While there is little doubt that English losses dwarfed those of the French, documentation simply does not support the traditional English claims, upon which Shakespeare drew, that English losses were only thirteen men-at-arms (including Edward of Norwich, 2nd Duke of York) and 100 foot soldiers. Interestingly, the course of these deceptive numbers was Henry himself. The king paid the English retinues at their pre-battle strengths, thereby deliberately concealing their actual numbers, while quickly spreading the story of nearly insignificant English losses, which survive to this day. Modern estimates place the losses at between 300 - 500 English dead; which while not insignificant in an army of 6000 does still pale besides the French &quote;royal fellowship of death&quote;.

The catastrophic defeat that the French suffered at the Battle of Agincourt allowed Henry to far more than fulfill his original objectives. He returned home with an united nobility, as a celebrated warrior-king, in the mold of Edward III. The Treaty of Troyes (1420) recognized him as the regent and heir to the French throne, which was further cemented by his marriage to Catherine of Valois, the daughter of King Charles VI.

The successes won by Agincourt did not completely break the French spine. Insurrections began two years after the famous battle, and Henry was forced back into the field. Ever victorious, perhaps he would have ultimately prevailed, but he did not live to inherit the throne of France. In 1422, while securing his position against further French opposition, Henry V died of dysentery at the age of 34, two months before the death of Charles VI. He was succeeded by his young son, Henry VI. During his long, disastrous reign, the English were expelled from all of France besides Calais, and England became consumed by in the bloody War of the Roses.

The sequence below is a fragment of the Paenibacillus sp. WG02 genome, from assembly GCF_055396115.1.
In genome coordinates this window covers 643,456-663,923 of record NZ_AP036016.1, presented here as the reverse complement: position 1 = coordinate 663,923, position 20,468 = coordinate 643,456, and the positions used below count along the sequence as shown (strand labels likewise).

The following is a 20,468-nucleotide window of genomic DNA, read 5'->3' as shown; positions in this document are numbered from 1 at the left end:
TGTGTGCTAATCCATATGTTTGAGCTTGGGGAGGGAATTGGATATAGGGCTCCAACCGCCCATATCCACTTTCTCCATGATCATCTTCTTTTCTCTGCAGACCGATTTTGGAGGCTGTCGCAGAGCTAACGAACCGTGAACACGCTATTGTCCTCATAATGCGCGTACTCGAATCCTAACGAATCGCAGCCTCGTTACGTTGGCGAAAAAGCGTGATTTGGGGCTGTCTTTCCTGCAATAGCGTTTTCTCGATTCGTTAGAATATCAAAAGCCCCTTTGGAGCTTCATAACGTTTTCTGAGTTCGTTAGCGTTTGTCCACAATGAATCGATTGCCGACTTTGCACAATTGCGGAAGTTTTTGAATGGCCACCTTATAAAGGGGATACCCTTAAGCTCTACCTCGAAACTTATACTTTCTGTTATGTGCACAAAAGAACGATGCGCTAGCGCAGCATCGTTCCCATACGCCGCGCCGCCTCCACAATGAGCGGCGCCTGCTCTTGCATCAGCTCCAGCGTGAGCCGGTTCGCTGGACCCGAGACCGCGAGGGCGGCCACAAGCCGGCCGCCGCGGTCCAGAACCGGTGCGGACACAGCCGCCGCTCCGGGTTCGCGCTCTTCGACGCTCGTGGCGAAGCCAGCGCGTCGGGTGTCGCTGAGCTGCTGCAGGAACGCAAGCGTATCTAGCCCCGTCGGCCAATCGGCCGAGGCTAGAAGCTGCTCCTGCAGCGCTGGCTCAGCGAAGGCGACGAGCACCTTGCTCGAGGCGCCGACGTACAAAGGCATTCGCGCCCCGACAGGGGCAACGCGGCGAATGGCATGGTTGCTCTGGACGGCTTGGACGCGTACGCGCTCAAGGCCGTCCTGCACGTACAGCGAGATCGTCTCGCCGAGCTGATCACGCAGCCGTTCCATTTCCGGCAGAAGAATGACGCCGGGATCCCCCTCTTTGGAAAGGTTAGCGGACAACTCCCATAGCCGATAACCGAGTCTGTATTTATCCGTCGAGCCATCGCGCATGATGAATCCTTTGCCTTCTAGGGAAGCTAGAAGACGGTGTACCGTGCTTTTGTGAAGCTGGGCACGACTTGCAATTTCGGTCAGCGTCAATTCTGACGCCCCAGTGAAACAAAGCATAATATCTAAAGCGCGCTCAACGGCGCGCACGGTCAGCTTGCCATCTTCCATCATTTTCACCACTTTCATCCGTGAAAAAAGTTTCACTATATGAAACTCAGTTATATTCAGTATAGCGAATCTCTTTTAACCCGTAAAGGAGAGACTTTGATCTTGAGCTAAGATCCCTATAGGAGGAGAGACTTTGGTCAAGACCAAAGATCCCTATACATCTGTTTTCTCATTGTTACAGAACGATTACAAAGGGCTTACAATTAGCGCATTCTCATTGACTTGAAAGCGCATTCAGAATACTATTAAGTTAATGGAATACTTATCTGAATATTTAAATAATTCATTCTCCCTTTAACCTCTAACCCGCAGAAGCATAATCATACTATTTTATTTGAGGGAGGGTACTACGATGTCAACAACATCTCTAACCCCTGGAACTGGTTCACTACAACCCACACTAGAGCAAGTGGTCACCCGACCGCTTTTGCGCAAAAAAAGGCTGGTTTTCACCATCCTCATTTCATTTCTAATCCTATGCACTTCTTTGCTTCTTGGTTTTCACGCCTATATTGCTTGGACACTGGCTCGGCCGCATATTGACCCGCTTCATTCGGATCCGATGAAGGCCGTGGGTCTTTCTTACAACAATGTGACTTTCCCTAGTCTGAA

Unanswered Questions

Was Henry justified in ordering the slaughter of the prisoners?
The slaughter of the French prisoners was clearly the single largest contributor to French casualties and one of the bloodiest acts of the Hundred Years War, and seems a monstrous act to modern eyes. Most modern scholars have generally condemned it, and certainly Henry's own knights refused to carry out the order.

Yet there are many possible reasons for Henry's order. It may simply have been a bloody act of revenge for the attack on the baggage train. It may also have been simple, equally bloodthirsty, pragmatism: since between one and two thousand prisoners are said to have been returned to England, the number of captives before the slaughter must have been much larger. Henry may simply have not wanted to take the chance, or absorb the cost, of moving a body of prisoners that outnumbered his own army. Thus the slaughter may have simply been a successful, if savage, way of demoralizing the remaining French combatants and quelling those prisoners left alive into acquiescence.

But just as possible, is that the English claims over the last six centuries may be true. Certainly there were more French prisoners than the entire English army, all still in armor on a battlefield littered with weapons. The French third line had not yet attacked, and the French sally against the baggage line (itself a questionable act) had shown that Henry's rear was unprotected and filled with largely unguarded prisoners. The act, however brutal, may have been the decision of a commander in the heat of battle faced with the need to make immediate decision and without the benefit of hindsight to know the battle was already destined to be his.